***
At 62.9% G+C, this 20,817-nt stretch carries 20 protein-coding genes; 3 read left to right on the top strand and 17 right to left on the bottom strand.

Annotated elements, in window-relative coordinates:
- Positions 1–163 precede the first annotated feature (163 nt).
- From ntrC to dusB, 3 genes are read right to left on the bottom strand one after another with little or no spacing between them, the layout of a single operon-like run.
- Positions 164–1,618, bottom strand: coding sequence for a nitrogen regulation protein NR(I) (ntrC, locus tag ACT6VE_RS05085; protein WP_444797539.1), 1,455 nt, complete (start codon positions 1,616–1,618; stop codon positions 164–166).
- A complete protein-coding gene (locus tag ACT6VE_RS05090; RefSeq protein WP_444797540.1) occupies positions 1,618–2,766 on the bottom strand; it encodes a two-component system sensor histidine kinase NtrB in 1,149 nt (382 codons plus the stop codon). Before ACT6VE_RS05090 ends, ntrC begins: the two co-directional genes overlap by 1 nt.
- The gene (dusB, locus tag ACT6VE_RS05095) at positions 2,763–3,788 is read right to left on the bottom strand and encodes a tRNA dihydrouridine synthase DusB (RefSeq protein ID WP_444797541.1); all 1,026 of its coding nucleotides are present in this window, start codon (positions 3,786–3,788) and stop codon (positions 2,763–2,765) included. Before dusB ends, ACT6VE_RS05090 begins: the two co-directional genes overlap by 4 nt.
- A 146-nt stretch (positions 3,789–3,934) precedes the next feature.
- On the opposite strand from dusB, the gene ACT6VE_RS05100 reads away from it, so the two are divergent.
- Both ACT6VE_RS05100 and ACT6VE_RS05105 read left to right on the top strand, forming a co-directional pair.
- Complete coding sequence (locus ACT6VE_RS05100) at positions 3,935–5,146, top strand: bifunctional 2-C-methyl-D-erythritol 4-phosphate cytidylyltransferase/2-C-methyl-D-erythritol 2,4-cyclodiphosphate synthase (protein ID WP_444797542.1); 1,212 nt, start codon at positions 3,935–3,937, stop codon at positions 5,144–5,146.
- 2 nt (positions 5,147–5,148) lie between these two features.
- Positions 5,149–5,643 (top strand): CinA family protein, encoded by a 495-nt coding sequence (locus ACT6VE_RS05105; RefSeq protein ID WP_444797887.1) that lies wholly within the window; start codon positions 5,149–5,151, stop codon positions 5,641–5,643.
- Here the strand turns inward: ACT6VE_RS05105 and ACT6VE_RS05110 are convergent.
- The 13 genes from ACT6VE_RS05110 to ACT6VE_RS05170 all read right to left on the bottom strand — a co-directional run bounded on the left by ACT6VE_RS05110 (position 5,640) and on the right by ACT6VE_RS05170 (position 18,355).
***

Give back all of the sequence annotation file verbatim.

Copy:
At 62.9% G+C, this 20,817-nt stretch carries 20 protein-coding genes; 3 read left to right on the top strand and 17 right to left on the bottom strand.

Annotated elements, in window-relative coordinates:
- Positions 1–163 precede the first annotated feature (163 nt).
- From ntrC to dusB, 3 genes are read right to left on the bottom strand one after another with little or no spacing between them, the layout of a single operon-like run.
- Positions 164–1,618, bottom strand: coding sequence for a nitrogen regulation protein NR(I) (ntrC, locus tag ACT6VE_RS05085; protein WP_444797539.1), 1,455 nt, complete (start codon positions 1,616–1,618; stop codon positions 164–166).
- A complete protein-coding gene (locus tag ACT6VE_RS05090; RefSeq protein WP_444797540.1) occupies positions 1,618–2,766 on the bottom strand; it encodes a two-component system sensor histidine kinase NtrB in 1,149 nt (382 codons plus the stop codon). Before ACT6VE_RS05090 ends, ntrC begins: the two co-directional genes overlap by 1 nt.
- The gene (dusB, locus tag ACT6VE_RS05095) at positions 2,763–3,788 is read right to left on the bottom strand and encodes a tRNA dihydrouridine synthase DusB (RefSeq protein ID WP_444797541.1); all 1,026 of its coding nucleotides are present in this window, start codon (positions 3,786–3,788) and stop codon (positions 2,763–2,765) included. Before dusB ends, ACT6VE_RS05090 begins: the two co-directional genes overlap by 4 nt.
- A 146-nt stretch (positions 3,789–3,934) precedes the next feature.
- On the opposite strand from dusB, the gene ACT6VE_RS05100 reads away from it, so the two are divergent.
- Both ACT6VE_RS05100 and ACT6VE_RS05105 read left to right on the top strand, forming a co-directional pair.
- Complete coding sequence (locus ACT6VE_RS05100) at positions 3,935–5,146, top strand: bifunctional 2-C-methyl-D-erythritol 4-phosphate cytidylyltransferase/2-C-methyl-D-erythritol 2,4-cyclodiphosphate synthase (protein ID WP_444797542.1); 1,212 nt, start codon at positions 3,935–3,937, stop codon at positions 5,144–5,146.
- 2 nt (positions 5,147–5,148) lie between these two features.
- Positions 5,149–5,643 (top strand): CinA family protein, encoded by a 495-nt coding sequence (locus ACT6VE_RS05105; RefSeq protein ID WP_444797887.1) that lies wholly within the window; start codon positions 5,149–5,151, stop codon positions 5,641–5,643.
- Here the strand turns inward: ACT6VE_RS05105 and ACT6VE_RS05110 are convergent.
- The 13 genes from ACT6VE_RS05110 to ACT6VE_RS05170 all read right to left on the bottom strand — a co-directional run bounded on the left by ACT6VE_RS05110 (position 5,640) and on the right by ACT6VE_RS05170 (position 18,355).